Real Estate Strategies in a Post-Pandemic World, Part 2
In Part 1, we explored options available to property owners who purchased their assets more than 15 years ago. These are the investors who have the most to gain by selling their properties but realizing gains through a sale also has its pro’s and con’s that deserve full consideration before making any decisions.
In Part 2, we are taking a closer look at a Tax Deferred Exchange, also known as a 1031 Exchange. For owners who wish to redeploy equity to expand their portfolio or move their company to a more efficient facility without incurring a taxable event, a 1031 exchange is a great option. The Internal Revenue Code 1031 tax-deferred exchange provision is perhaps the most widely used tax mechanism in commercial real estate. Investors of all types and sizes utilize it to expand portfolios and redeploy equity to maximize returns. On the other hand, owner/users can utilize the tax-deferred exchange to acquire facilities that have the locational and functional components that reflect the current and future needs of their businesses. Changes in the way properties are used is common and it’s not just a matter of needing more or less space. Business models change for a variety of reasons and users often find that the building that once fit their needs perfectly has become inefficient and obsolete.
The rules are clearly defined and strictly enforced, but specialized assistance accessed through real estate accommodators is readily available to make sure that transactions are completed within the IRS guidelines.
In an exchange, the down-leg (currently owned property) is sold with the title and proceeds held by an accommodator until the up-leg (new property) is in position to close. You have 45 days to identify the replacement property and 180 days to close escrow on the up-leg and it has to meet the “like-kind” rule, which is defined as property held for investment, trade or business. The rule is broad enough for investors to exchange into a wide variety of alternative investments and defer all or a portion of the state and federal taxes that would otherwise be due.
Investors who have built significant equity in their down-leg property have the option of acquiring one or multiple properties of greater value by using the leverage afforded through low interest rate financing. Other investors who own properties with low cashflow, such as vacant land, can exchange into leased assets that offer monthly income they can use to service other debt or to supplement retirement income. Exchanging into several properties in different product types in multiples markets offers a great opportunity for investors looking to diversify their portfolios and decrease overall risk.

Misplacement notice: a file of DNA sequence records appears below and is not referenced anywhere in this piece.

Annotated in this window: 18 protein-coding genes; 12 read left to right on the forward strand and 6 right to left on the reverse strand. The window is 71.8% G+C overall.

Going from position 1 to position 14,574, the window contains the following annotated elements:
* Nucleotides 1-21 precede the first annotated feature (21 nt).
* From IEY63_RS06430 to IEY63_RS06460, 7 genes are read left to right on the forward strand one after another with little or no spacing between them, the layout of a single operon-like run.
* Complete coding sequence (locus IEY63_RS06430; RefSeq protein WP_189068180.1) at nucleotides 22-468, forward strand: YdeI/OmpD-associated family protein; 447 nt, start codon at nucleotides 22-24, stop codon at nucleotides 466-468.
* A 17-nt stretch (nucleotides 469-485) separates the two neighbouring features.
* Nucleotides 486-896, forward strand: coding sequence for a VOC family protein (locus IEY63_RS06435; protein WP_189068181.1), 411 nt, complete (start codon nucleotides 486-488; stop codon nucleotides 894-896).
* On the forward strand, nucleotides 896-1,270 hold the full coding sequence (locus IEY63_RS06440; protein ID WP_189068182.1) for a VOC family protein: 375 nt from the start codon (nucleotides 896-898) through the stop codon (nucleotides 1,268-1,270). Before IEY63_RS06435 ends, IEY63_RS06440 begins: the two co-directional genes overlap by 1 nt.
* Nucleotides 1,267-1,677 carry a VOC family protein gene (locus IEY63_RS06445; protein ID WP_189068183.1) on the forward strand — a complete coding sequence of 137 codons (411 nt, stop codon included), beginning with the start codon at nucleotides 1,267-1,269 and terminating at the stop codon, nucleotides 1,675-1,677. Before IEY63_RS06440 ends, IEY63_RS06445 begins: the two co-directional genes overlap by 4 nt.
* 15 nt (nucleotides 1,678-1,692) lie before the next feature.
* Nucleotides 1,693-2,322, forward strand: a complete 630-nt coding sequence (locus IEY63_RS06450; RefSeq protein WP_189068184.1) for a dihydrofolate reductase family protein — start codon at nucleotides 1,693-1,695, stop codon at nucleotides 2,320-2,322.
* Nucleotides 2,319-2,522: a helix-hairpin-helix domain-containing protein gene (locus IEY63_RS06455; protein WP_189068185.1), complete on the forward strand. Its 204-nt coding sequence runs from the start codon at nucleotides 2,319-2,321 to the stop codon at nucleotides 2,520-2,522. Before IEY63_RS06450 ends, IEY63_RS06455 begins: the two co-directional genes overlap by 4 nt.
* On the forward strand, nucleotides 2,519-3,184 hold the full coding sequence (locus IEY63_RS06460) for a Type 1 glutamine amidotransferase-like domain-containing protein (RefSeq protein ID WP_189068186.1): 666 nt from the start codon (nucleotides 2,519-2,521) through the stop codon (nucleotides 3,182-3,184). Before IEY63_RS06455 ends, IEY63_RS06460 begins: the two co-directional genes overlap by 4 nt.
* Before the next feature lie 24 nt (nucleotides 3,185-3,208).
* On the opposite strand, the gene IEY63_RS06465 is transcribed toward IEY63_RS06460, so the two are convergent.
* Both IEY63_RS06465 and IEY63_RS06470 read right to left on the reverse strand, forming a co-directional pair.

It’s worth noting that demand from businesses to own their real estate, rather than lease, is at an all-time high. This was the case pre-pandemic, throughout 2020 and now post-pandemic. So, any current owner/user looking to sell (exchange or not) need not be concerned with the salability of their existing building. The challenge is in acquiring the new property because supply falls well short of demand in all sizes and property types. There are a variety of reasons for this and a topic I will tackle is a separate post.
Now that we understand a 1031 and the benefits it provides, let’s play this out another way. You sell your property and are unable to identify a suitable replacement property. Is an outright sale all that bad? It depends on your perspective. At today’s prices, long-term owners can use a portion of their windfall profit to pay state and federal taxes and still end up with a handsome profit. On the other hand, paying up to a third of sale proceeds on taxes is just too much for some owners to stomach. The idea of giving away that much profit to non-participants who did not share in the risk is enough to give anyone pause; however, those who can look past the reality of high taxes see things a little different. When you remove the emotion and look at the after-tax internal rate of return on the original down payment, the return is so high that it makes good sense to sell, pay the taxes and move on. The massive run-up in prices is an opportunity to pay the taxes with “funny” money, meaning dollars realized by a price spike that you may have to give all or a portion of back in the event of a correction. Additionally, they also know that a major chuck of the tax is based on the recapture of depreciation write-offs, a number that will not change no matter what price the property sells for. Lastly, consider the qualitative aspect to a traditional sale. By realizing a profit, your taxes are paid, investment risk decreases, and the after-tax proceeds are yours to keep. You can finally buy that boat, travel the world or set up a college fund for the grandchildren. Yes, the numbers are important and it’s prudent to maximize returns and keep taxes low, but the truth is you can’t take it with you and there comes a time to take chips off the table and walk away ahead. The choice is yours!
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